Saturday, May 18, 2013
We ended up with a private tour- just the three of us, two guides and a trainee accompanied by Western Spirit's trailer full of food, beyaa, and goodwill ... shaken, not stirred - delivering a five day flowfest behind solid guides Josh and Simon on ripper novel slickrock- red and white with petrified wood eroding from the red layer and Anasazi ruins, petroglyphs and spirits seeing us whiz by. (BTW- they hand pumped a tire back onto a Stan's rim- a exhausting feat worth a tall one, with the evidence here:
Sony's new HD Action Cam ran for three hours at a time ( no battery issues like a more popular version and a big ol' button for turning off and on at will - highly recommended versus a HH ). An 8G card was plenty for 9 hours in maximum resolution and shake control on. I could go on... but I'll let the video speak for itself. Hopefully youtube will still show the incredible resolution.
Everyone should ride there one day... ultra-grippy sandstone and dirt singletrack through 15' alligator juniper forest with the aroma of sage and juniper as the suns rises, sets, and soothes, while rolling rolling rolling...cliff edge urging your MTB soul to fly...
Friday, March 8, 2013
Tuesday, January 22, 2013
Saturday, November 3, 2012
|Floyd Landis before the start in Valreas, circling and pissed off, wrapped in red white and blue and reporting for duty. A few days later he rode a dramatic lead out to set up Armstrong's win on Stage 17 from Bourg d'Oisans to Le Grand Bornand.|
We watched, amazed, as Basso and Armstrong flew by on Plateau de Beille, superhuman and with a withering Ulrich dropped close behind along with polka dotted Richard Virenque, diminutive Oscar Sevilla, Rabobanked Leipheimer, et al, motoring at 20mph, on a 9% uphill grade, at 90+ degrees on the sixth Pyrennean peak of the queen's stage. Braaaaapppp! Braaaaaaaaaaappppp!!!!
|The Notorius Climber, Richard Virenque|
|Levi, whose family we met a few minutes earlier.|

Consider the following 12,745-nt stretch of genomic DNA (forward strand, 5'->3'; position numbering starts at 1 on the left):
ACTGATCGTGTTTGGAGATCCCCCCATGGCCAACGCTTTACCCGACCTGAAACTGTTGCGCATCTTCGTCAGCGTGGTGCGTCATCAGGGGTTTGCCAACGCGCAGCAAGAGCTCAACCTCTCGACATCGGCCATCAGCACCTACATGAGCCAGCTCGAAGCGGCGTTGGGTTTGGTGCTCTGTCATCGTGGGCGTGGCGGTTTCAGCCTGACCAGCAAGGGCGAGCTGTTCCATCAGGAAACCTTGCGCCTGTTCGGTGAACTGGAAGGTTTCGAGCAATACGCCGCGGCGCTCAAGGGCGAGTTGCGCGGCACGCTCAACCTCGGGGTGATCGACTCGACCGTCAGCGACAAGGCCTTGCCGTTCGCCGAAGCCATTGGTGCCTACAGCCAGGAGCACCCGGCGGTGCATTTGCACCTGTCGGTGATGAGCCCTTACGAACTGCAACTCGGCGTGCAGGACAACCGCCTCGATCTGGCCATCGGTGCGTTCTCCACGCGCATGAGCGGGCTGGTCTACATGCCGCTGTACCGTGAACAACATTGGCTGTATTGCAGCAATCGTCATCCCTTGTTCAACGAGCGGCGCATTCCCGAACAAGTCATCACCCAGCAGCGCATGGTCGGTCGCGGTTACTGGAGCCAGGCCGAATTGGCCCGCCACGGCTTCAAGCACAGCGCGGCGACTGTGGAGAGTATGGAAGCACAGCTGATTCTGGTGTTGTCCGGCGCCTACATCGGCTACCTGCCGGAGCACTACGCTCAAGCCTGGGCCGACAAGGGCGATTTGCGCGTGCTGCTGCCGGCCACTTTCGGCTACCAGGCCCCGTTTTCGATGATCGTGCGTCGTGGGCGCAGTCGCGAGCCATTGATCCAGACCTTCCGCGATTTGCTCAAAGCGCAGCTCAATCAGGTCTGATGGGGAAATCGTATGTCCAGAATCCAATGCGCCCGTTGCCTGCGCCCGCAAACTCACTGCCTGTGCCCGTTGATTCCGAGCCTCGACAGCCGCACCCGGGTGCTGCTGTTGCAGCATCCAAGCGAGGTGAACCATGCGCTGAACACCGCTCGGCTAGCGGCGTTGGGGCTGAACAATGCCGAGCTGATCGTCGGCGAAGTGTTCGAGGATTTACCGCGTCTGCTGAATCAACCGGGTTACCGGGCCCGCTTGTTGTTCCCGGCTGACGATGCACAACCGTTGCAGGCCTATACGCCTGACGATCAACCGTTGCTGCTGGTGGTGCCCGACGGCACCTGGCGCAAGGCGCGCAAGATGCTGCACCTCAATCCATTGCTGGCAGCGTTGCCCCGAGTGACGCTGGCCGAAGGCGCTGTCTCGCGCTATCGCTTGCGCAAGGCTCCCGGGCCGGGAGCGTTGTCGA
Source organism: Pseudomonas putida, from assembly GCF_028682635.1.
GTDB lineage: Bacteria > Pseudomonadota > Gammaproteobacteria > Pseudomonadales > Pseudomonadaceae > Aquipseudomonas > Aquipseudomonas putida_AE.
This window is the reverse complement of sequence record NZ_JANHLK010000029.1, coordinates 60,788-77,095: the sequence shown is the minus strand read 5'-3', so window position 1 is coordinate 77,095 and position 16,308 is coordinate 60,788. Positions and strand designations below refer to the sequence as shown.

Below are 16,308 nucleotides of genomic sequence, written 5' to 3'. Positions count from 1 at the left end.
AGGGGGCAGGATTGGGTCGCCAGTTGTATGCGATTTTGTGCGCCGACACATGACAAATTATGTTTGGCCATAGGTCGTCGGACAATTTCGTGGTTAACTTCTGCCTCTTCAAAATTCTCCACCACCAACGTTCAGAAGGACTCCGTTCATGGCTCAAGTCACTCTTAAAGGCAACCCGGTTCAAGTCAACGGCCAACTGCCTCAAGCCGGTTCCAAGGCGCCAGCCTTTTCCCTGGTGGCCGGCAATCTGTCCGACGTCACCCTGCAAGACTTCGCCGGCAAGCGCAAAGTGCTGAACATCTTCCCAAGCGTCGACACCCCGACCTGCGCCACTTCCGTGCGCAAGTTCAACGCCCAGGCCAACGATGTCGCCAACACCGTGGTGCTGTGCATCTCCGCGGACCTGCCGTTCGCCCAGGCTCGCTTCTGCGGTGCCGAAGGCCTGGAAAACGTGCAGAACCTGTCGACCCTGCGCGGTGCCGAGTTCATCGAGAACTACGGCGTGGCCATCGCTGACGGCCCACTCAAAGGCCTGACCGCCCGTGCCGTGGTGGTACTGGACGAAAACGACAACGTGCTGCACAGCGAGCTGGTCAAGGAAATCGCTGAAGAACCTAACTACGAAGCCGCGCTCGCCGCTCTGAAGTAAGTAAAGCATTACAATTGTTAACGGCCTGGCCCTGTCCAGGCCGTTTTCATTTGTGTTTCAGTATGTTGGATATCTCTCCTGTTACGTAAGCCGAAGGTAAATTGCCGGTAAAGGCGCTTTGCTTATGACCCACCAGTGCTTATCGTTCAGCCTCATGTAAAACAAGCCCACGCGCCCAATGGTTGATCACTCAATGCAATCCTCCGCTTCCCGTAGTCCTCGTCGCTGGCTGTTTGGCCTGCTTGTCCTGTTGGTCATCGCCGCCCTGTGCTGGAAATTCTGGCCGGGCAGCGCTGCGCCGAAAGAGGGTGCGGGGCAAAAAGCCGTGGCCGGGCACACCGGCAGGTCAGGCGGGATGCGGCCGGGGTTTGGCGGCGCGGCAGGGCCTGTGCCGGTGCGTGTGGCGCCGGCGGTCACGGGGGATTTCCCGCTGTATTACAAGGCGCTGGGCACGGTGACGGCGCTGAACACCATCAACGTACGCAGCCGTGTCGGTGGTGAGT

Tyler was absent, sodden in his own tears after dropping out following a bad bag of blood that nearly killed him the day before.
|George Hincapie and Floyd Landis in the shadows on PdB|
Tom Boonen won in front of us that afternoon, soon mobbed by his teammates and press after hurtling headlong at nearly 45mph and winning!
Saturday, September 17, 2011
I saw a post last week claiming this product yielded a great local CX finish. I thought there was only one guy who would do anything to win win win here in New England. See how naive I've been!
The mere act of posting this may lead to more folks thinking this sort of aid is now warranted if you want to be at the front. IT'S NOT!!! It's an artificial aid and anyone using it should be guided back into the light. DON"T USE this crap. It's unacceptable.
Race head to head and see how you do. Train to become fast. Using BS products that tempt but clearly cross an ethical line is cheating. CHEATING. It's not your accomplishment, it's an embarrassment to use that stuff. It's shameful. Legal does not equate to ethical.
Feel free to slap your close friends who are entertaining using BS products.
Sunday, September 11, 2011
I began racing in 1998, in white cotton socks and blue jean cutoffs. Sexy, huh? The race was the Mud in Your Eye at Fort Rock. My finish wasn't exactly inspirational, but I thought “Hey. I can do this!” The second race was at Mt Snow in 1999- on the expert downhill course on a fully rigid XC rig. The result: